• We affirm the findings that SEI and Black failed to retain 16 business-related emails of SEI representative Richard Sebastian ("Sebastian"), but reverse the finding that SEI "willfully" violated federal securities laws and regulations in failing to retain those 16 emails. Although the preponderance of the evidence demonstrates that SEI and Black failed to retain 16 emails of Sebastian, Enforcement did not prove that this failure was not inadvertent. 
    • We reverse the Hearing Panel's findings that SEI and Black failed to retain other business-related electronic correspondence. Although Enforcement alleged that SEI and Black failed to retain several other categories of emails (in addition to the 16 emails of Sebastian), Enforcement did not prove those specific allegations by a preponderance of the evidence. 

    • We affirm the bar imposed on Black and the $73,000 fine imposed on SEI for their providing to FINRA fabricated documents and false testimony. For failing to retain firm emails, we reduce the sanctions to a $500 fine (joint and several). For respondents' supervision failures, we reduce the sanctions to a $73,000 fine (joint and several). We do not impose any of the fines on Black, however, in light of the bar imposed on him. 

2023 SEC Opinion

On May 29, 2019, Southeast Investments and Black filed an appeal of FINRA's findings and sanctions to the SEC. The federal regulator ultimately sustained the findings of violations and sanctions imposed for the supervisory violation and the failure to preserve the 16 emails, but remanded the proceeding to FINRA with respect to the alleged provision of false testimony and fabricated documents. In the Matter of the Application of Southeast Investments, N.C., Inc. and Frank Harmon Black for Review of Disciplinary Action Taken by FINRA  (SEC Opinion, '34 Act Rel.. No. 99118; Admin. Proc. File No. 3-19185 / December 7, 2023)

On appeal, the SEC reviewed FINRA's disciplinary action against the two Respondents in order to determine [Ed: footnote omitted]:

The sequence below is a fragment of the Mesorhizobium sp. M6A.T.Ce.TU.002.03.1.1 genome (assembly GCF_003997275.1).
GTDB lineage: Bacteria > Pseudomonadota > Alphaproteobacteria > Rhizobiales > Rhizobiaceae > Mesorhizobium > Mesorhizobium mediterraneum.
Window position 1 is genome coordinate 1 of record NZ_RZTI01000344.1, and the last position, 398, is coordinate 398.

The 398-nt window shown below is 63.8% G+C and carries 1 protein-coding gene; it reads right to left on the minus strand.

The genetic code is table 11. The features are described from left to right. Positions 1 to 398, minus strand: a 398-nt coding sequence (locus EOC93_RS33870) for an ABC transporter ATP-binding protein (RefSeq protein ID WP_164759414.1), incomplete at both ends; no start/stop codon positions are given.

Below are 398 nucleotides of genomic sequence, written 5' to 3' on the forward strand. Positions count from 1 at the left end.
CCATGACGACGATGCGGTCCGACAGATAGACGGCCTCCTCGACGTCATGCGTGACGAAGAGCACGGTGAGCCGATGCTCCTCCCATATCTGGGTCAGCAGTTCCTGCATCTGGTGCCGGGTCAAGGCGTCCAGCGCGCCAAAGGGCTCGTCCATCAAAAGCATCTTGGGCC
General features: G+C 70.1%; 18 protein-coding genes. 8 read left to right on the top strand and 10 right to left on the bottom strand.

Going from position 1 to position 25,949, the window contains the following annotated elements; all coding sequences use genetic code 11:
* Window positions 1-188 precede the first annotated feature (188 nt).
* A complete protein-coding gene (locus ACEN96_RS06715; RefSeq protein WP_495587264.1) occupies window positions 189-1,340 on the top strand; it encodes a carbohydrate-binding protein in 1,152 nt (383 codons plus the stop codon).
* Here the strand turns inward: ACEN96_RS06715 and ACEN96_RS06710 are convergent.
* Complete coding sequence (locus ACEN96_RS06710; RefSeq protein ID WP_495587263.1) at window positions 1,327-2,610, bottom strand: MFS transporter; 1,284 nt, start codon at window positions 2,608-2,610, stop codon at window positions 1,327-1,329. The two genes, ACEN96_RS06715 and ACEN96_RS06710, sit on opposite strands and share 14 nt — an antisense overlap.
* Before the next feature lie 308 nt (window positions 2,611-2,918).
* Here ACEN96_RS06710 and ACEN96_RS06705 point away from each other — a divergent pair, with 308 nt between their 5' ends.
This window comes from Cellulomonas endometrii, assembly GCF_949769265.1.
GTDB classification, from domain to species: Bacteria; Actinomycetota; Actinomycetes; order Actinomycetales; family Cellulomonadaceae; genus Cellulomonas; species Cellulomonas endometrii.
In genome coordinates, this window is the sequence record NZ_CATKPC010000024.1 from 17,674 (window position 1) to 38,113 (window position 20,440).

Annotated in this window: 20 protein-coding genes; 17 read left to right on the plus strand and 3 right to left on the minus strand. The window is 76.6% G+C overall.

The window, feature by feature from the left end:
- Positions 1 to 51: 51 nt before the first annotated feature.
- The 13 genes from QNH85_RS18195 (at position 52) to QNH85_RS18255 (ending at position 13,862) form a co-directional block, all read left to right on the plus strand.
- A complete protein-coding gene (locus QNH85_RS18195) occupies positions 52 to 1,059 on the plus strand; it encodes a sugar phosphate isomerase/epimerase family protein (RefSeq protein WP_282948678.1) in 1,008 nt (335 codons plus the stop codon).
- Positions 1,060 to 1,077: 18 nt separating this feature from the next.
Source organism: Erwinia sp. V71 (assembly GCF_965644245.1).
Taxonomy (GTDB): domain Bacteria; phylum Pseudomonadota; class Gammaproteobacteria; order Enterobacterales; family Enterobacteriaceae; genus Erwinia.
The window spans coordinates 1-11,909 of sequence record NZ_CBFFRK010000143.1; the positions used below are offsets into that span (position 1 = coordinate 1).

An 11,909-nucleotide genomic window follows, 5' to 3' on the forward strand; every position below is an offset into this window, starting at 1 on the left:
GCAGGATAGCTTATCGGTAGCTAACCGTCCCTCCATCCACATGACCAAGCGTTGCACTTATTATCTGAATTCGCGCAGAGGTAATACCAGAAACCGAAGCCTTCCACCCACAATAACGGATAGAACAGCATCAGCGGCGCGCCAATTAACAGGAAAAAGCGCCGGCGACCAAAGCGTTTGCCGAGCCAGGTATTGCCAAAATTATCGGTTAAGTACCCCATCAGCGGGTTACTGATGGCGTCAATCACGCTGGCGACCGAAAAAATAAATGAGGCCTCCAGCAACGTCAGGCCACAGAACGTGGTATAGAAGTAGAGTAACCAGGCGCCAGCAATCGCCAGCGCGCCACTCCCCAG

(1) whether Applicants engaged in the conduct FINRA found; (2) whether that conduct violated the provisions specified in FINRA’s determination; and (3) whether those provisions are, and were applied in a manner, consistent with the purposes of the Exchange Act.6F. . . .

at Page 8 of the SEC Opinion

A Matter of Conduct

As to the first prong of the SEC's punch-list for review, it concurred with FINRA's finding that Southeast and Black had "violated NASD Rule 3010 and FINRA Rules 3110 and 2010 by failing to establish and maintain a reasonable supervisory system, and by failing to establish, maintain, and enforce WSPs to comply with Southeast’s email retention requirements under the Exchange Act." at Page 9 of the SEC Opinion. In offering its rationale, the SEC cites in part that:

Southeast representative Sebastian’s use of private email to conduct Southeast business and his inadvertent failure to forward or copy Southeast’s home office on 16 of his business-related emails illustrates the unreasonable design of this system. This failure resulted from an oversight, not any intentional circumvention of the Southeast email retention system. Yet Southeast did not conduct any monitoring for compliance with its requirement that registered representatives forward or copy emails sent or received through private accounts to the home office, even though the policy could fail due to inadvertence or inattention on the part of its registered representatives. That Southeast did not have in place a system to prevent or detect such inadvertent failures establishes that the firm’s policy was not reasonable designed to ensure compliance with the Exchange Act.